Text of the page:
The Department of Homeland Security (DHS) Science and Technology Directorate (S&T) conducted its final integration of smart city technologies this week in St. Louis, Missouri in collaboration with the city, the Open Geospatial Consortium (OGC), and the T-REX Innovation Center (T-REX).
After an initial pilot kickoff in August 2019, DHS S&T and its partners continued to work with the city to use Smart City Interoperability Reference Architecture (SCIRA) as an interoperable framework, integrating commercial proprietary Internet of Things (IoT) sensors for public safety applications and assessing open standards. This final rollout event, which included a series of tabletop exercises and operational scenarios, demonstrated how these technologies could be leveraged by first responders, emergency managers, and other city officials in real-life events, such as floods, fires, or earthquakes.
As technology evolves, more cities are looking into interoperable technologies to support their day-to-day operations. The intended outcomes of this smart city effort were to enhance overall public safety, streamline efficient, effective operations across all city departments, and validate the SCIRA architecture for adoption by future smart city efforts.
“With this experiment, and by bringing in a variety of city, federal and other stakeholders, we are aiming to get cities to prioritize their procurement and have a clear vision of their immediate operational needs and desired benefits in a realistic manner,” Norman Speicher, S&T program manager said.
“The City of St. Louis is proud to partner with DHS S&T, OGC, and T-REX on this very important smart city effort,” Mayor Lyda Krewson said. “Smart city technologies deliver 21st-century services to its residents, provide for their public safety, and enhance the efficiency and effectiveness of all city services.”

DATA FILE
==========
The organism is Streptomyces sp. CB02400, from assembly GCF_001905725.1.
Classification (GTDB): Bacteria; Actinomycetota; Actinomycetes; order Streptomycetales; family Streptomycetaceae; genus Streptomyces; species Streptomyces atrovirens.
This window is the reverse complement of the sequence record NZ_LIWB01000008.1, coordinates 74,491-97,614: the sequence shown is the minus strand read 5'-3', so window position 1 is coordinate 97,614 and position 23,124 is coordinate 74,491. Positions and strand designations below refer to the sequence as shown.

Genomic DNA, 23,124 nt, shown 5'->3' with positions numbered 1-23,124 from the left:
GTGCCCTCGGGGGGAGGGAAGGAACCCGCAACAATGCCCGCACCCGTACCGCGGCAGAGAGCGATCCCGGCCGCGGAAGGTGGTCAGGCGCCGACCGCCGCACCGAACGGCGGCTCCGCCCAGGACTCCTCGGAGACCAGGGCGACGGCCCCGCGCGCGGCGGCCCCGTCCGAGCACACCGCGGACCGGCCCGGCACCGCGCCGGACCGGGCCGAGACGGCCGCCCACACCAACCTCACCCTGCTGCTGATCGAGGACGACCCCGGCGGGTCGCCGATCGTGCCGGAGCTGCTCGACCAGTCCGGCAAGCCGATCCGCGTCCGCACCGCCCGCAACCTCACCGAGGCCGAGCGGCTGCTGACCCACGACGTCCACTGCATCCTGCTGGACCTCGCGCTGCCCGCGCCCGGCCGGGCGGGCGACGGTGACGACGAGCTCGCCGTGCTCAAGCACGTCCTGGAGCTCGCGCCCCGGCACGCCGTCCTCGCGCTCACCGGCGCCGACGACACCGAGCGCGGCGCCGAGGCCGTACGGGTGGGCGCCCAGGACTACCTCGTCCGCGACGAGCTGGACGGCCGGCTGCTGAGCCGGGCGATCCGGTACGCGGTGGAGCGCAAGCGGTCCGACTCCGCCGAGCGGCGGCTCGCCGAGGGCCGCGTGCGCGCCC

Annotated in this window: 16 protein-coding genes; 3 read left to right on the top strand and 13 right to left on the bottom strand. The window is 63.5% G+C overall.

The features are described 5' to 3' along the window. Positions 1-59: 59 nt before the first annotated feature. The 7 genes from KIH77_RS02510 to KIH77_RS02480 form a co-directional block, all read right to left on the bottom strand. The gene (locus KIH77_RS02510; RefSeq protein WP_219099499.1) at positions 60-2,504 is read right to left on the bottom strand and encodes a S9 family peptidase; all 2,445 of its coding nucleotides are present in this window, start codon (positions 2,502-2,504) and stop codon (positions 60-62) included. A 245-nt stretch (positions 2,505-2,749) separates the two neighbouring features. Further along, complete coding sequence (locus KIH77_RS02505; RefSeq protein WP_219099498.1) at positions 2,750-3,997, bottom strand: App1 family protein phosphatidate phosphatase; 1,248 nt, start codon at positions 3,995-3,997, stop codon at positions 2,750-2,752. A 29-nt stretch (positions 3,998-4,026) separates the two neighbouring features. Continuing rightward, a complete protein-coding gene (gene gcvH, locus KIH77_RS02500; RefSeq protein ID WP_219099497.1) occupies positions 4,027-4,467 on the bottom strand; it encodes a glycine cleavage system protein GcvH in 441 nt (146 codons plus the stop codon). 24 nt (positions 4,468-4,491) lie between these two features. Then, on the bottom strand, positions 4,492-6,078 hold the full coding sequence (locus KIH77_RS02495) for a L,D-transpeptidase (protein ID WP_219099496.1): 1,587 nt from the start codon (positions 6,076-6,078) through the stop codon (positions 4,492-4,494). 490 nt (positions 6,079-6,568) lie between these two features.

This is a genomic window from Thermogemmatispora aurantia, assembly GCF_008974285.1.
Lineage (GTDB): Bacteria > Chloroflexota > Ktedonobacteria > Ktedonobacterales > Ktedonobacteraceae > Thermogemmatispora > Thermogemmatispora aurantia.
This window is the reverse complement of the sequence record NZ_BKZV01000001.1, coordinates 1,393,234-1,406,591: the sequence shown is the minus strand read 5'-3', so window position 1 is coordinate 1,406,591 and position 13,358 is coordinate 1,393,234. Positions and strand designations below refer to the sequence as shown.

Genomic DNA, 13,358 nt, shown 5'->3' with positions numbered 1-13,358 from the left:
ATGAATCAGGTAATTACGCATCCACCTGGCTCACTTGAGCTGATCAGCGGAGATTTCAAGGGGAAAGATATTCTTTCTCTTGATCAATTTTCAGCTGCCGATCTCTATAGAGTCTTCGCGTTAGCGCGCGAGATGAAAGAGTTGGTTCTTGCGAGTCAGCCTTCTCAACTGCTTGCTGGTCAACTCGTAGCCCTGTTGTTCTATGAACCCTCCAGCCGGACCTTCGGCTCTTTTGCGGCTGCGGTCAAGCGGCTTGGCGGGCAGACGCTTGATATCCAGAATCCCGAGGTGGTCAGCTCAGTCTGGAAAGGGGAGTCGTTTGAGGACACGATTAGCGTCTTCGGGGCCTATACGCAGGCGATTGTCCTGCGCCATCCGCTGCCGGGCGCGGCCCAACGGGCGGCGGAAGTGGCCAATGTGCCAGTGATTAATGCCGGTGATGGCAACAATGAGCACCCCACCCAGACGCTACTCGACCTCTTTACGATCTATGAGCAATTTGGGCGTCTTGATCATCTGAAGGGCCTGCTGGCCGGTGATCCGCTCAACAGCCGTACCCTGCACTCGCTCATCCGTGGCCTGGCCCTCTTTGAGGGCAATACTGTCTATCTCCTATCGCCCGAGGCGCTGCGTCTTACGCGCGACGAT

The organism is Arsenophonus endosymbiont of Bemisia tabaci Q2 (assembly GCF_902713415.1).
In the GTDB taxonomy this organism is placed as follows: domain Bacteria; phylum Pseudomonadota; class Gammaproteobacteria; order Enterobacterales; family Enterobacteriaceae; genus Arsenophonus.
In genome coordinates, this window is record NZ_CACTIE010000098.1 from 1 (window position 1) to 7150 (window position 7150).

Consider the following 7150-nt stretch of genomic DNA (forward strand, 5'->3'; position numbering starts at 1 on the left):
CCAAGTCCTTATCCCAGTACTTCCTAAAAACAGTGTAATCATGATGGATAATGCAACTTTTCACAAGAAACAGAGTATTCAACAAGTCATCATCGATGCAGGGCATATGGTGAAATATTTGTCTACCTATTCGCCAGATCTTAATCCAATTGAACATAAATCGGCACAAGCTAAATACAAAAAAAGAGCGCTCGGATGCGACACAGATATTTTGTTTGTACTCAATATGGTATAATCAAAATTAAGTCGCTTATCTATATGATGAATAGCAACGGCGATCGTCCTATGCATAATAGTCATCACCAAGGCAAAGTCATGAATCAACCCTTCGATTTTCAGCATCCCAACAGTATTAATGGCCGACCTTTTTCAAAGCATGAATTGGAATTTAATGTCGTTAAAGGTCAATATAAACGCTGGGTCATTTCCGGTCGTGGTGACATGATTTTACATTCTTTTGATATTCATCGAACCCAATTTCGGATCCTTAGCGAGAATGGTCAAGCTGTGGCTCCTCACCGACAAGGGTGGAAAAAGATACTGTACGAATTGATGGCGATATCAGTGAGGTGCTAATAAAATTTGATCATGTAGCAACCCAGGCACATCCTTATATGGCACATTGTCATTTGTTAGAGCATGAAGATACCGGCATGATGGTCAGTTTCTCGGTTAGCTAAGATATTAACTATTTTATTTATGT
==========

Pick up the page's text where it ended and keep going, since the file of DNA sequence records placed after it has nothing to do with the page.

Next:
The demonstration took place at T-REX, a non-profit technology innovation and entrepreneur development center in Downtown St. Louis.
“T-REX is founded on the belief that an inclusive and collaborative environment for technology innovation can transform our city for the better. This doesn’t end at economic development and job creation. The partnerships and ideas being tested here have the potential to save lives,” said T-REX President Dr. Patricia Hagen.
“The OGC team of participating global vendors is excited to engage in this exercise by contributing their state-of-the-art interoperable products and documenting the interoperability testing in reusable deployment guides. This collaborative exercise is the most effective way to validate the standards-based architecture and ensure other cities have a tested framework to acquire and deploy their own smart city technologies in a cost effective and future-proof way.” Nadine Alameh, the CEO of OGC said.
The products and guidelines from SCIRA project will be posted on the DHS S&T website as they become available.